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The effect of carrot juice, ${\beta}$-carotene supplementation on lymphocyte DNA damage, erythrocyte antioxidant enzymes and plasma lipid profiles in Korean smoker

  • Lee, Hye-Jin (Department of Food and Nutrition, College of Life Science & Nano Technology, Daedeok Valley Campus, Hannam University) ;
  • Park, Yoo-Kyoung (Department of Medical Nutrition, Graduate School of East-West Medical Science, Kyung Hee University) ;
  • Kang, Myung-Hee (Department of Food and Nutrition, College of Life Science & Nano Technology, Daedeok Valley Campus, Hannam University)
  • Received : 2011.10.04
  • Accepted : 2011.12.07
  • Published : 2011.12.31

Abstract

High consumption of fruits and vegetables has been suggested to provide some protection to smokers who are exposed to an increased risk of numerous cancers and other degenerative diseases. Carrot is the most important source of dietary ${\beta}$-carotene. Therefore, the objective of this study was to investigate whether carrot juice supplementation to smokers can protect against lymphocyte DNA damage and to compare the effect of supplementationof capsules containing purified ${\beta}$-carotene or a placebo (simple lactose). The study was conducted in a randomized and placebo-controlled design. After a depletion period of 14 days, 48 smokers were supplemented with either carrot juice (n = 18), purified ${\beta}$-carotene (n = 16) or placebo (n = 14). Each group was supplemented for 8 weeks with approximately 20.49 mg of ${\beta}$-carotene/day and 1.2 mg of vitamin C/day, as carrot juice (300 ml/day) or purified ${\beta}$-carotene (20.49 mg of ${\beta}$-carotene, 1 capsule/day). Lymphocyte DNA damage was determined using the COMET assay under alkaline conditions and damage was quantified by measuring tail moment (TM), tail length (TL), and% DNA in the tail. Lymphocyte DNA damage was significantly decreased in the carrot juice group in all three measurements. The group that received purified ${\beta}$-carotene also showed a significant decrease in lymphocyte DNA damage in all three measurements. However, no significant changes in DNA damage was observed for the placebo group except TM (P = 0.016). Erythrocyte antioxidant enzyme was not significantly changed after supplementation. Similarly plasma lipid profiles were not different after carrot juice, ${\beta}$-carotene and placebo supplementation. These results suggest that while the placebo group failed to show any protective effect, carrot juice containing beta-carotene or purified ${\beta}$-carotene itself had great antioxidative potential in preventing damage to lymphocyte DNA in smokers.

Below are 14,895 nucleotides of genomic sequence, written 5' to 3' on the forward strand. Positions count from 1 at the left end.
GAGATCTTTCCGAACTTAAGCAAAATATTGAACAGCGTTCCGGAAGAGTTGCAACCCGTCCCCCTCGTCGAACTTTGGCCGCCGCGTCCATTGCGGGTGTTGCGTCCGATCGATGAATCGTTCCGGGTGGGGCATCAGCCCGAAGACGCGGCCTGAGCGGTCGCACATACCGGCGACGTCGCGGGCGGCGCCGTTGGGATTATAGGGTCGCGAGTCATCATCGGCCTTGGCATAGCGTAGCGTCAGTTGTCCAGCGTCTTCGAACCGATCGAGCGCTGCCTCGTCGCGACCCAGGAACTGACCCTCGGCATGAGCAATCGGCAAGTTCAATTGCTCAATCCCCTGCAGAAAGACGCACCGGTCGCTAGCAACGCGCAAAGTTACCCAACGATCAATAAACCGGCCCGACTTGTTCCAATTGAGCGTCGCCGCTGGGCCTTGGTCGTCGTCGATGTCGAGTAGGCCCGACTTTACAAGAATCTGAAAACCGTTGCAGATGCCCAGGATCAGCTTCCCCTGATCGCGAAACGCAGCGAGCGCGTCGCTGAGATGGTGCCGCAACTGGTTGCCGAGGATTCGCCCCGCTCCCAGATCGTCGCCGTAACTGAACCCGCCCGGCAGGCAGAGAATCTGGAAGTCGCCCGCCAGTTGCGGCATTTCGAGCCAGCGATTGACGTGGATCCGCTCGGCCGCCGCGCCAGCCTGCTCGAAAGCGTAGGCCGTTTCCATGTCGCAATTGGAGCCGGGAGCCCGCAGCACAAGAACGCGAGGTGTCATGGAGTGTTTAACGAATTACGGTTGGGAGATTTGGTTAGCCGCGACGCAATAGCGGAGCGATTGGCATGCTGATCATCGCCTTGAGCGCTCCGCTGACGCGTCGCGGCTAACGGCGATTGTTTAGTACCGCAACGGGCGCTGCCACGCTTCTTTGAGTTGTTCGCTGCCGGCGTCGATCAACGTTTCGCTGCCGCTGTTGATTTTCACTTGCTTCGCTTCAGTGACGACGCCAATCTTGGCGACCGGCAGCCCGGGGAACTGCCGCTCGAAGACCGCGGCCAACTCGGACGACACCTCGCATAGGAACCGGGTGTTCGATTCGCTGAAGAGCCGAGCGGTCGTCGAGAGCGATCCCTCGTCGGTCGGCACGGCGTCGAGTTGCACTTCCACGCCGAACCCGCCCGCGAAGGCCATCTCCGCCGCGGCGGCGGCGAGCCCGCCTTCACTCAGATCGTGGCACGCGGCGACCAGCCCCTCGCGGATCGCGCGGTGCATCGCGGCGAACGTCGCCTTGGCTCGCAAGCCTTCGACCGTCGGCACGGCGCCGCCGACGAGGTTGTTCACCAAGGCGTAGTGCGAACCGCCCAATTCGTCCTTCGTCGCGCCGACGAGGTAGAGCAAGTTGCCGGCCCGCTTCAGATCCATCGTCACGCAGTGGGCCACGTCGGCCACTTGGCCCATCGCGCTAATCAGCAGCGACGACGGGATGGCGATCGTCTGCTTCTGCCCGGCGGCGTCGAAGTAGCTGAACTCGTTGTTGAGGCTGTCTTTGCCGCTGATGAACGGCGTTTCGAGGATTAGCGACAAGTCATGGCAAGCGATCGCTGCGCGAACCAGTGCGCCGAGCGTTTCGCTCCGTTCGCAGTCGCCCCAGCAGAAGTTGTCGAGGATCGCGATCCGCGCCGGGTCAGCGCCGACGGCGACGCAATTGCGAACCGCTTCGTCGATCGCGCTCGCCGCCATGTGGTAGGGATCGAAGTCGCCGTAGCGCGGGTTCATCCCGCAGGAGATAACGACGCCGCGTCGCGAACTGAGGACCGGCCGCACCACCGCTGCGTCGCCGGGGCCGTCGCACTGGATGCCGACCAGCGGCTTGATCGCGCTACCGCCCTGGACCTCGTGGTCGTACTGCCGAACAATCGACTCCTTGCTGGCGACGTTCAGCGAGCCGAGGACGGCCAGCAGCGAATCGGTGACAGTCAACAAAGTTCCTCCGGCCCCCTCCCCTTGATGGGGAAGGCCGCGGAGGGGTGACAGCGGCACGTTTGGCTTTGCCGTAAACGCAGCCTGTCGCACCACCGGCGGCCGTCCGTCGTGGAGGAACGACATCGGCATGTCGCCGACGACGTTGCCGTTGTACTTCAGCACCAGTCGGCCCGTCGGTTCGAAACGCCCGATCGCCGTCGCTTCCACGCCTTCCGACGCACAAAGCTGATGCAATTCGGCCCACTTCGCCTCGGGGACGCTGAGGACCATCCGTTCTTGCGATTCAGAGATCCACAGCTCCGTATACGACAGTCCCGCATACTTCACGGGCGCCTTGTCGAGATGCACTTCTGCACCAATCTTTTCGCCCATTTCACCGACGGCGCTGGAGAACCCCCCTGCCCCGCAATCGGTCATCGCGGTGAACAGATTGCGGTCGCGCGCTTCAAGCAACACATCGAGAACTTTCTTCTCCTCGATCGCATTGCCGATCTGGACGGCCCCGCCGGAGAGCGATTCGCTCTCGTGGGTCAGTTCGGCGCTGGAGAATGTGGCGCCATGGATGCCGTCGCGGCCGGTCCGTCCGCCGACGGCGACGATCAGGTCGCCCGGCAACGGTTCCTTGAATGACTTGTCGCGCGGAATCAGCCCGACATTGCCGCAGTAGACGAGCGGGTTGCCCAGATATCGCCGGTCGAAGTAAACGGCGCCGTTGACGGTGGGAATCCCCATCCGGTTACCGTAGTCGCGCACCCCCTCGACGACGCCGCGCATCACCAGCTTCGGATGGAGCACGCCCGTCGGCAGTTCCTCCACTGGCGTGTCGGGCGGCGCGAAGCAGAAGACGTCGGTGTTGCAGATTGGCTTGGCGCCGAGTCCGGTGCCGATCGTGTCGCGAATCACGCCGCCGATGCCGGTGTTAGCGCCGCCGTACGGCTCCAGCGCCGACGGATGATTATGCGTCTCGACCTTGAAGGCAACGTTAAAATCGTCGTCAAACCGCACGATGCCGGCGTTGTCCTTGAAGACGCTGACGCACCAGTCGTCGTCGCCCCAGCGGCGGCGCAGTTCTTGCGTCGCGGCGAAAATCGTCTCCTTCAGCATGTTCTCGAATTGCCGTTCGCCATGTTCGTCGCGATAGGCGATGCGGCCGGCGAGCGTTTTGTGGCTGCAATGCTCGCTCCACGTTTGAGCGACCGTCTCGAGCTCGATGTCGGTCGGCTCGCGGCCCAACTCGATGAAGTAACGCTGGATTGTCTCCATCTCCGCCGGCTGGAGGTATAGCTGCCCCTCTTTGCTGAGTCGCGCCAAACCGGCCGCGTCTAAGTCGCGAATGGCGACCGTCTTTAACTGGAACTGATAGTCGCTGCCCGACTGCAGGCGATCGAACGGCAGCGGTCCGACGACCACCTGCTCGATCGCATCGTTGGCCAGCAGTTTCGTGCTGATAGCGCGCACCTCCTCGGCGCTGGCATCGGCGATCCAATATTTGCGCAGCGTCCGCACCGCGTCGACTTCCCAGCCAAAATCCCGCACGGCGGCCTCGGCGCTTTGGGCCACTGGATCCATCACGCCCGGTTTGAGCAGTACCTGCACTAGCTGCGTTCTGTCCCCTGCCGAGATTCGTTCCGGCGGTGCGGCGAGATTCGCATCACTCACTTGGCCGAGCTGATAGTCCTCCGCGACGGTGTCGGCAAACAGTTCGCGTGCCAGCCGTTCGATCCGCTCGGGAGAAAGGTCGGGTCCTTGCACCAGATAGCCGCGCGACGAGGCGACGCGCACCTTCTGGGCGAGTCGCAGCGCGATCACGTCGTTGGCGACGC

Acknowledgement

Supported by : Hannam University

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